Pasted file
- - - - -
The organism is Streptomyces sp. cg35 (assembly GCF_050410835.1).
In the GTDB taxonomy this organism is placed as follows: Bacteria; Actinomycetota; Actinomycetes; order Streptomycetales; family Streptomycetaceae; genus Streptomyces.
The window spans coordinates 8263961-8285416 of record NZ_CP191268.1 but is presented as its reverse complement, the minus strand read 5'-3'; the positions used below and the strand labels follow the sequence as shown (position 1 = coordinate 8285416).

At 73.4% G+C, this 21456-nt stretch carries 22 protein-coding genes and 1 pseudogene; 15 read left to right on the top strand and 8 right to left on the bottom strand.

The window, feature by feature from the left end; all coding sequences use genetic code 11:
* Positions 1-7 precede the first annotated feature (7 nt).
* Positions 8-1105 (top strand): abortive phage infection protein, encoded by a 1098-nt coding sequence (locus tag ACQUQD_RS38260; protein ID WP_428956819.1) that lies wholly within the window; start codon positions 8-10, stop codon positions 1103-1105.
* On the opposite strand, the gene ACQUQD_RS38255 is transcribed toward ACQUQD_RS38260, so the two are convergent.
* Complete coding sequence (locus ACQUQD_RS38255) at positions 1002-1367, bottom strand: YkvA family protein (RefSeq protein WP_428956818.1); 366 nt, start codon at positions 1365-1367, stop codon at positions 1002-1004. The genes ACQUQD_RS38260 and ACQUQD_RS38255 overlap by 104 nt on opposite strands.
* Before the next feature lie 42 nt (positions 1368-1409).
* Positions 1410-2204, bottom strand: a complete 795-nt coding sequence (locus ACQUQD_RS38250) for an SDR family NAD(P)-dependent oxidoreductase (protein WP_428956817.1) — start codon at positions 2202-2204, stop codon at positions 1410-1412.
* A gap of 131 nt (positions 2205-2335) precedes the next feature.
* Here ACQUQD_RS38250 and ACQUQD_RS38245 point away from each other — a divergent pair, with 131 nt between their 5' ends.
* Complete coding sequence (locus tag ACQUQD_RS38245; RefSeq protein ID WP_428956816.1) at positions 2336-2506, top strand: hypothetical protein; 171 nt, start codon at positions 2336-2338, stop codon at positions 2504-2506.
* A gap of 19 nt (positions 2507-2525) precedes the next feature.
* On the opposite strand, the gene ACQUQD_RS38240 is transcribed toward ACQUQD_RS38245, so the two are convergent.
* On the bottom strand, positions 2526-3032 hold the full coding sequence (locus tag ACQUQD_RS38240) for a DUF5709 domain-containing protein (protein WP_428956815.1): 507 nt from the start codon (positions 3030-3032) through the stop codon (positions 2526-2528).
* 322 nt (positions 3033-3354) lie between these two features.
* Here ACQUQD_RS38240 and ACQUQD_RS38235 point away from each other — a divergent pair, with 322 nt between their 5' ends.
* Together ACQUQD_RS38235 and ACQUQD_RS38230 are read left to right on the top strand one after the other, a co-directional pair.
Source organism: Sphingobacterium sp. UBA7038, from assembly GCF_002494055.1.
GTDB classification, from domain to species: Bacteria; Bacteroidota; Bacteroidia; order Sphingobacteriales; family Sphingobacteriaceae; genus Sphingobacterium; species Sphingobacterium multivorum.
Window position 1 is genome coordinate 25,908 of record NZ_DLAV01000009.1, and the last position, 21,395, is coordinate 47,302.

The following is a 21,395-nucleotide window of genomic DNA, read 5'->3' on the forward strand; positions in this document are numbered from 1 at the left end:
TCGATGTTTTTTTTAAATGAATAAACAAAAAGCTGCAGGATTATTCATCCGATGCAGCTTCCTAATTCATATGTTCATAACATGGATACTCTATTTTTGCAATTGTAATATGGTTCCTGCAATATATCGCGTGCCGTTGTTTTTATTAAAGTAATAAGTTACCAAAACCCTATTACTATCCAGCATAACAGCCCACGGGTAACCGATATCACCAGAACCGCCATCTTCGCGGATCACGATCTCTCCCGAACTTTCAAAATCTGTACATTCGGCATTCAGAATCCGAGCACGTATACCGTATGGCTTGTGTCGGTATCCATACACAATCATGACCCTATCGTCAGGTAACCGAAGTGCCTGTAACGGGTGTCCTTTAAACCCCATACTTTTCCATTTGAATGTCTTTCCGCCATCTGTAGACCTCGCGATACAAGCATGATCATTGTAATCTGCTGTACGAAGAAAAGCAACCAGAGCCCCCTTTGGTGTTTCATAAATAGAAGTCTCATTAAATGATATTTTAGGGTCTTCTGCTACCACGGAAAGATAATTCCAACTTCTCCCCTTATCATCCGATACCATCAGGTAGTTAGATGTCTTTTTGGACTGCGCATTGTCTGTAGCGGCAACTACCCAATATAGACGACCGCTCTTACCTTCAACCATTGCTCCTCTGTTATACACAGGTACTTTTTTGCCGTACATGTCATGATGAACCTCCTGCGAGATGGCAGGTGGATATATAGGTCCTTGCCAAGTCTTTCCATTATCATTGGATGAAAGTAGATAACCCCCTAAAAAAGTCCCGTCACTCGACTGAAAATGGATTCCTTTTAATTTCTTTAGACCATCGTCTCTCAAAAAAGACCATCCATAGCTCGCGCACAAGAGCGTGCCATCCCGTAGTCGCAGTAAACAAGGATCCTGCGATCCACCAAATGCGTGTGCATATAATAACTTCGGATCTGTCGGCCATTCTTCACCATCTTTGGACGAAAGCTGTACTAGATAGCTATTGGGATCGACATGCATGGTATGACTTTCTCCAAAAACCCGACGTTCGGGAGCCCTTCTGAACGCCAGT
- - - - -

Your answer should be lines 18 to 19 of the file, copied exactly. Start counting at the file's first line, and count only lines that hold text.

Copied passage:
* 322 nt (positions 3033-3354) lie between these two features.
* Here ACQUQD_RS38240 and ACQUQD_RS38235 point away from each other — a divergent pair, with 322 nt between their 5' ends.